Global Trends in Pharma Logistics

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Over the past year, PharmaBoardroom has spoken to many of the global leaders in healthcare logistics from regions as diverse as France, Mexico, Luxembourg, and Singapore. As pharmaceutical and biotech products become more complex and the markets they serve become more diverse; these industry leaders have told us how their companies have had to consistently innovate and evolve to meet their clients’ needs

Importance

“As logistics companies, we operate at the center of an eco-system that gathers our customers’ manufacturing facilities, their medical and sales departments, and their customers.”

Daniel Pardo Bejarano, BOMI Mexico

Although less discussed than R&D or patient experience, pharma logistics is a crucial and specialized subsection of the industry that is increasing in importance. As Daniel Pardo Bejarano, CEO of Mexican operations for Italian healthcare logistics specialist BOMI puts it, “as logistics companies, we operate at the center of an eco-system that gathers our customers’ manufacturing facilities, their medical and sales departments, and their customers.” Phau Hui Hoon, Assistant VP for cargo and logistics development at Changi Airport Group in Singapore notes that “Global spending on cold chain pharma shipments is growing at between eight and nine percent per year” and that Changi “sees pharmaceuticals as a high potential niche.”

Complexity

Matthieu Brand - Country Manager - World Courier an AmerisourceBergen company

Matthieu Brand, World Courier France

The complexity of moving pharmaceutical products from A to B has evolved along with the complexity of the products themselves, the increasingly stringent demands of the industry, and evermore expansive legislation and certification. Matthieu Brand, managing director of the French affiliate of World Courier AmerisourceBergen, explains that “in the past, products were generally only shipped at two temperature variables … Then, in the mid-2000s, the regulation governing transport of pharmaceuticals was stiffened to counter the practice of storing at -20°C (-4°F), transporting at -80°C (-112°F), and then storing at -20°C again. Subsequent rules were also tightened to take into account transportation at ambient temperatures when importing medicines from hot to cold climes and vice versa.” Brand’s counterpart for World Courier in Mexico, Carolina Galicia, sees this complexity continuing to increase in the future, as “more products require temperature-sensitive transport than ever before … we expect this need to further gain in importance as biotech treatments already represent around 20 percent of the total products sold within the global pharmaceutical market.”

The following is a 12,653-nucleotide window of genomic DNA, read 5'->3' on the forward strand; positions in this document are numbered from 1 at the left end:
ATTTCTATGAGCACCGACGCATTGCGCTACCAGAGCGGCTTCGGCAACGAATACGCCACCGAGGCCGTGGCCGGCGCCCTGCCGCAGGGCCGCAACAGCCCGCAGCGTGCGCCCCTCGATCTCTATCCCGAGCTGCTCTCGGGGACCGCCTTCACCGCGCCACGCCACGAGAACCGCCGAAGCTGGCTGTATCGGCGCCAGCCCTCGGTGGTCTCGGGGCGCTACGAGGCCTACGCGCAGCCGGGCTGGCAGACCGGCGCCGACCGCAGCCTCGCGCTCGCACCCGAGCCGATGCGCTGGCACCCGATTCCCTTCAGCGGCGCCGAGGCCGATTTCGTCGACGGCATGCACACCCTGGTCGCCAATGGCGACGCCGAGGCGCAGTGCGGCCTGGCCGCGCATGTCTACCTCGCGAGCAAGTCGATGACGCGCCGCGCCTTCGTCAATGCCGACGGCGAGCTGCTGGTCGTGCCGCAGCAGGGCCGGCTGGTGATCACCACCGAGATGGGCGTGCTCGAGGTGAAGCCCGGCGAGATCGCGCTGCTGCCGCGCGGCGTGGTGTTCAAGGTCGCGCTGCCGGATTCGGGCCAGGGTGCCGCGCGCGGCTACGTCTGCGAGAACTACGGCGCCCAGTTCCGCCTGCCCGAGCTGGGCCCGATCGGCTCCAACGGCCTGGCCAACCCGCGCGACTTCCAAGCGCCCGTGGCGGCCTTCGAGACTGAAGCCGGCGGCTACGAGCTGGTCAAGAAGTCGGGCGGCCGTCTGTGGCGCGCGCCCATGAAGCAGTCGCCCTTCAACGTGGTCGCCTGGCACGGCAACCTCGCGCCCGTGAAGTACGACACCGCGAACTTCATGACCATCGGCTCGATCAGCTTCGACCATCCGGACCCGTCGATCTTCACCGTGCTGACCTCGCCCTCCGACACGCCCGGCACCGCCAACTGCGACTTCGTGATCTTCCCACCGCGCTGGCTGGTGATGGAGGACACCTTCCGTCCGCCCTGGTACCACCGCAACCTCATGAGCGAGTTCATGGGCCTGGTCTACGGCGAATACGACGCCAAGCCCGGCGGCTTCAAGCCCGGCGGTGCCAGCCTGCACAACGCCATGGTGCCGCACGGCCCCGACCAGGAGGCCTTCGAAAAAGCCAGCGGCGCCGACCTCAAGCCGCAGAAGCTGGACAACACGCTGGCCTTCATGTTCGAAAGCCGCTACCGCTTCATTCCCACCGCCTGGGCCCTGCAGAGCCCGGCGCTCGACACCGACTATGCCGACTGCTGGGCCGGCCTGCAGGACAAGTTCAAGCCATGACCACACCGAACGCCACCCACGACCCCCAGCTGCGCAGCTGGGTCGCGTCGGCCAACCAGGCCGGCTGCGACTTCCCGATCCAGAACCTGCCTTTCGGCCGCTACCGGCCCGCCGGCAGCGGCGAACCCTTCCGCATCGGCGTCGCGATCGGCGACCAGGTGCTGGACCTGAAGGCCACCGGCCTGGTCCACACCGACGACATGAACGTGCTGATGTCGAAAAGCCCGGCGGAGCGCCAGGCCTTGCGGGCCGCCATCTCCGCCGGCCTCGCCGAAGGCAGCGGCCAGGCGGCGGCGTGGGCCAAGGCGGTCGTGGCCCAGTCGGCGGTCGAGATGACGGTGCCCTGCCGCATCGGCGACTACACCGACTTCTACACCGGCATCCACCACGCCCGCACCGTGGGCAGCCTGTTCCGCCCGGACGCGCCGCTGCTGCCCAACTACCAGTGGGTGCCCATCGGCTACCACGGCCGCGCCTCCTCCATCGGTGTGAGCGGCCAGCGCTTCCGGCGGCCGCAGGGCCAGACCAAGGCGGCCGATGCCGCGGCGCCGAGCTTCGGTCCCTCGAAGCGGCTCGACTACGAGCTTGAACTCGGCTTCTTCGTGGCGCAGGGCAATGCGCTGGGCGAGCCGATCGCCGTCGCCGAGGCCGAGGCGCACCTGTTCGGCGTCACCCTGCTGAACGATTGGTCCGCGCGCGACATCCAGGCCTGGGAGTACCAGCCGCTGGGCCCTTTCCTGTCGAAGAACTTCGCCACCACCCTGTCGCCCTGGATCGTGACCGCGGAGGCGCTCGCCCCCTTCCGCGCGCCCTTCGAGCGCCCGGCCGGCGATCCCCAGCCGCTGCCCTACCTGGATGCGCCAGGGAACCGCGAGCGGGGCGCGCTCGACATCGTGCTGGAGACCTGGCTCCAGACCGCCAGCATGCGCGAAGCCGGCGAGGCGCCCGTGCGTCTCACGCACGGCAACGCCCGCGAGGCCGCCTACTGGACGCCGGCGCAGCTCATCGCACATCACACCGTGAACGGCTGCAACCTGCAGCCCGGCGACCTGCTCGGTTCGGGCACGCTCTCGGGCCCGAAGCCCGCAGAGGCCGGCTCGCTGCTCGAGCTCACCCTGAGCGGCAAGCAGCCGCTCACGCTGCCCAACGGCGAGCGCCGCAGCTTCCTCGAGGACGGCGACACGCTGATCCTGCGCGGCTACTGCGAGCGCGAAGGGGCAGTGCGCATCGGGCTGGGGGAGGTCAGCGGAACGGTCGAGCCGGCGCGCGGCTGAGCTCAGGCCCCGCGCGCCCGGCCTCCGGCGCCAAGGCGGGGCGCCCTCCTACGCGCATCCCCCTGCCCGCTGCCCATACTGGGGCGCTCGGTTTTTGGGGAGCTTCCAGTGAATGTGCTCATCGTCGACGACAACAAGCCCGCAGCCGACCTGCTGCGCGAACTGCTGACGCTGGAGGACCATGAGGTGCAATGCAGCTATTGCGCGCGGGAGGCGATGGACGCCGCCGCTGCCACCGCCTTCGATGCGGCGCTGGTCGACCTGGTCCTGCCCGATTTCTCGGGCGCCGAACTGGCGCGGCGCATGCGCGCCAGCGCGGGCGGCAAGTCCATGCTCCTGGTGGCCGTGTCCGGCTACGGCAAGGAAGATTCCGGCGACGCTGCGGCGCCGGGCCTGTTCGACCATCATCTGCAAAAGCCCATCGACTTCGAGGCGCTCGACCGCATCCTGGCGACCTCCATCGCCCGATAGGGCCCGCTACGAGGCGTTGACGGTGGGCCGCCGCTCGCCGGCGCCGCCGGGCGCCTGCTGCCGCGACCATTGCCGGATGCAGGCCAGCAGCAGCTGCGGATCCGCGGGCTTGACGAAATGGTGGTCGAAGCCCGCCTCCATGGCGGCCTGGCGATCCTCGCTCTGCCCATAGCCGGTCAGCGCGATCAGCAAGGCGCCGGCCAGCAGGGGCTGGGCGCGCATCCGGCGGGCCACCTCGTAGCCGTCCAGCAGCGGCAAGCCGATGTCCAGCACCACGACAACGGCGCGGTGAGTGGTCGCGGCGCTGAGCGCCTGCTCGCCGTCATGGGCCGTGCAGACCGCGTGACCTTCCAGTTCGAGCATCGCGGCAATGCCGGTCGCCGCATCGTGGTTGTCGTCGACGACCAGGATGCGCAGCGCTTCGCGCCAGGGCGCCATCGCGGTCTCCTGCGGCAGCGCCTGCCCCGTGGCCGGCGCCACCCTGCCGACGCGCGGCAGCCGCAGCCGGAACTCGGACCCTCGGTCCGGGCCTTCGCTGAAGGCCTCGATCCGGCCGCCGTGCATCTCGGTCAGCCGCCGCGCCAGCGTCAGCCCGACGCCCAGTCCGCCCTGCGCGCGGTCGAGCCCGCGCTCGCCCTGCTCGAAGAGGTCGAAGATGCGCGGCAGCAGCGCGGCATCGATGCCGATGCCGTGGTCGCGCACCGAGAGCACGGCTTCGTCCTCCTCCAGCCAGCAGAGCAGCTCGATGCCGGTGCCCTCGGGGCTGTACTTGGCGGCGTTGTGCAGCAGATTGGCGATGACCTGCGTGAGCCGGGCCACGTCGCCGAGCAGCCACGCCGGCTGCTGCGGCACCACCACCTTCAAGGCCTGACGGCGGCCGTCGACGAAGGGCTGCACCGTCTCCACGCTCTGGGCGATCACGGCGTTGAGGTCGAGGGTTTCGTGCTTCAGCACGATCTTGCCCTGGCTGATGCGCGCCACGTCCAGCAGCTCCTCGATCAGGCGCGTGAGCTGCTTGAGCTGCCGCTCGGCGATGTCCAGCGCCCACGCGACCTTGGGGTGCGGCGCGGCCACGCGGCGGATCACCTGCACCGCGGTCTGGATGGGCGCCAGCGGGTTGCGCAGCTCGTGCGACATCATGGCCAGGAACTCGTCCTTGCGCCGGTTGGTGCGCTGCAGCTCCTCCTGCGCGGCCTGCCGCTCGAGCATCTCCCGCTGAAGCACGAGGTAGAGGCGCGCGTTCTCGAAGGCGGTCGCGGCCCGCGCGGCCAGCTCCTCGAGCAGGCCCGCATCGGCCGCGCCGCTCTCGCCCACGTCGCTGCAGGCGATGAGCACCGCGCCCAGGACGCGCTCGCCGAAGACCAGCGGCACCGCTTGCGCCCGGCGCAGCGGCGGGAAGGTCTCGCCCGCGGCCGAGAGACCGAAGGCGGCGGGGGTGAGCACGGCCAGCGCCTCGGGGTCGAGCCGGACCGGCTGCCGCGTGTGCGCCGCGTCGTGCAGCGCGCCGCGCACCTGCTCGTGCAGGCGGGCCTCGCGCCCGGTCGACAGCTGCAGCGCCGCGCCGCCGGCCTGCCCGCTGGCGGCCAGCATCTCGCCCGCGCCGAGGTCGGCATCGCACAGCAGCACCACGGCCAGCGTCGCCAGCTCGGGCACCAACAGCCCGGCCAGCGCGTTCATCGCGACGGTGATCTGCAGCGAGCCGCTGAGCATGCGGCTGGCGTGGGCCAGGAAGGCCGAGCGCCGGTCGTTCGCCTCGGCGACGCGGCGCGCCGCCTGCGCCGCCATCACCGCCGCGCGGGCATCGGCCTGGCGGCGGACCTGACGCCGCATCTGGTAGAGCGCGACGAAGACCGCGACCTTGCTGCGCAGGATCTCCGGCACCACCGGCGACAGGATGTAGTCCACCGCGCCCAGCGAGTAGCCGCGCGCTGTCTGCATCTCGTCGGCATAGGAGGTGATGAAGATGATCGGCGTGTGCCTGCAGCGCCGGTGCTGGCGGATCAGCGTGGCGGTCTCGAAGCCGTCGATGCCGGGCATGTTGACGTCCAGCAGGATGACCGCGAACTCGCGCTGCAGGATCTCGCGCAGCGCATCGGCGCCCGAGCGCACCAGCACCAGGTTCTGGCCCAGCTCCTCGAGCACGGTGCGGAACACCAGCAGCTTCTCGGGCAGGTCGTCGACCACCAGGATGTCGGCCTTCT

Cost

“Fast and cheap may not be effective, cheap and effective may not be fast, and fast and effective may not be cheap.”

Tony Wright, Exelsius

This increased sophistication does not, however, come without a cost, and pharma companies must be willing to pay high prices to access top of the line logistics. Tony Wright, CEO of cold-chain management specialists Exelsius, speaking about his company’s operations in Luxembourg, warns that “It is impossible to ensure the best practices if price is the only decision factor when companies choose logistics partners. Fast and cheap may not be effective, cheap and effective may not be fast, and fast and effective may not be cheap.” World Courier’s Brand agrees, arguing that “There is absolutely no margin for error in clinical trial products and the consequences are severe if the patient receives the product at the wrong temperature or at the wrong time because it can invalidate the entire trial. That is why the client is always going to be willing to prioritize quality over cost.”